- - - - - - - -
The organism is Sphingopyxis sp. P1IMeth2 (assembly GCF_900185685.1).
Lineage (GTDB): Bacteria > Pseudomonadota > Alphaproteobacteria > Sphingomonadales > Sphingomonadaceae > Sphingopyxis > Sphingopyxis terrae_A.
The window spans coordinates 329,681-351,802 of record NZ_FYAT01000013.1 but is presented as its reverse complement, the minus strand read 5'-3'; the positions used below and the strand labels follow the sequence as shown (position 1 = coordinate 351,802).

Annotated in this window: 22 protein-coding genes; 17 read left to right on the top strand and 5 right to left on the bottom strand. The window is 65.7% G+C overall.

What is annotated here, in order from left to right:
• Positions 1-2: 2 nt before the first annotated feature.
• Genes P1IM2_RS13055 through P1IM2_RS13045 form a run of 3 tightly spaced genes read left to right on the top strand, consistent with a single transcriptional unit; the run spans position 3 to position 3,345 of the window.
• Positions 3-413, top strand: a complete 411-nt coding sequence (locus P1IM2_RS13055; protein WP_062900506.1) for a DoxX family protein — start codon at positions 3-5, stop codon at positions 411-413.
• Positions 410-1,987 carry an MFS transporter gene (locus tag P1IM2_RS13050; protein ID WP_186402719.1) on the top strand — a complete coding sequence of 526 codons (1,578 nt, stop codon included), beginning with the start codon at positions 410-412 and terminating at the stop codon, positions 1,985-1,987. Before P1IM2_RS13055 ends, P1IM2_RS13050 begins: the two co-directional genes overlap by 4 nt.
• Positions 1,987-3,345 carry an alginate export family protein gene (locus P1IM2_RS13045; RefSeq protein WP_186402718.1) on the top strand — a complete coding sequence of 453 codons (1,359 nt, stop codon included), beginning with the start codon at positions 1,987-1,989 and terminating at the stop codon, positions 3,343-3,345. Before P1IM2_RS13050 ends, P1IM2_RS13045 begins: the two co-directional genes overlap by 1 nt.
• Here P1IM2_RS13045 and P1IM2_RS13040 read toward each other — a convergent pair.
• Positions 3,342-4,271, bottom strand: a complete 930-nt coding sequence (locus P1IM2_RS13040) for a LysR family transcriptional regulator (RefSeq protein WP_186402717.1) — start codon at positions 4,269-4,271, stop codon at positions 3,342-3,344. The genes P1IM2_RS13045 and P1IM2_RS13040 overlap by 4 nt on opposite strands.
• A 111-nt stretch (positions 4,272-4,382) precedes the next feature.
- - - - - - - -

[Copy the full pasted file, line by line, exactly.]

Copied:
The organism is Sphingopyxis sp. P1IMeth2 (assembly GCF_900185685.1).
Lineage (GTDB): Bacteria > Pseudomonadota > Alphaproteobacteria > Sphingomonadales > Sphingomonadaceae > Sphingopyxis > Sphingopyxis terrae_A.
The window spans coordinates 329,681-351,802 of record NZ_FYAT01000013.1 but is presented as its reverse complement, the minus strand read 5'-3'; the positions used below and the strand labels follow the sequence as shown (position 1 = coordinate 351,802).

Annotated in this window: 22 protein-coding genes; 17 read left to right on the top strand and 5 right to left on the bottom strand. The window is 65.7% G+C overall.

What is annotated here, in order from left to right:
• Positions 1-2: 2 nt before the first annotated feature.
• Genes P1IM2_RS13055 through P1IM2_RS13045 form a run of 3 tightly spaced genes read left to right on the top strand, consistent with a single transcriptional unit; the run spans position 3 to position 3,345 of the window.
• Positions 3-413, top strand: a complete 411-nt coding sequence (locus P1IM2_RS13055; protein WP_062900506.1) for a DoxX family protein — start codon at positions 3-5, stop codon at positions 411-413.
• Positions 410-1,987 carry an MFS transporter gene (locus tag P1IM2_RS13050; protein ID WP_186402719.1) on the top strand — a complete coding sequence of 526 codons (1,578 nt, stop codon included), beginning with the start codon at positions 410-412 and terminating at the stop codon, positions 1,985-1,987. Before P1IM2_RS13055 ends, P1IM2_RS13050 begins: the two co-directional genes overlap by 4 nt.
• Positions 1,987-3,345 carry an alginate export family protein gene (locus P1IM2_RS13045; RefSeq protein WP_186402718.1) on the top strand — a complete coding sequence of 453 codons (1,359 nt, stop codon included), beginning with the start codon at positions 1,987-1,989 and terminating at the stop codon, positions 3,343-3,345. Before P1IM2_RS13050 ends, P1IM2_RS13045 begins: the two co-directional genes overlap by 1 nt.
• Here P1IM2_RS13045 and P1IM2_RS13040 read toward each other — a convergent pair.
• Positions 3,342-4,271, bottom strand: a complete 930-nt coding sequence (locus P1IM2_RS13040) for a LysR family transcriptional regulator (RefSeq protein WP_186402717.1) — start codon at positions 4,269-4,271, stop codon at positions 3,342-3,344. The genes P1IM2_RS13045 and P1IM2_RS13040 overlap by 4 nt on opposite strands.
• A 111-nt stretch (positions 4,272-4,382) precedes the next feature.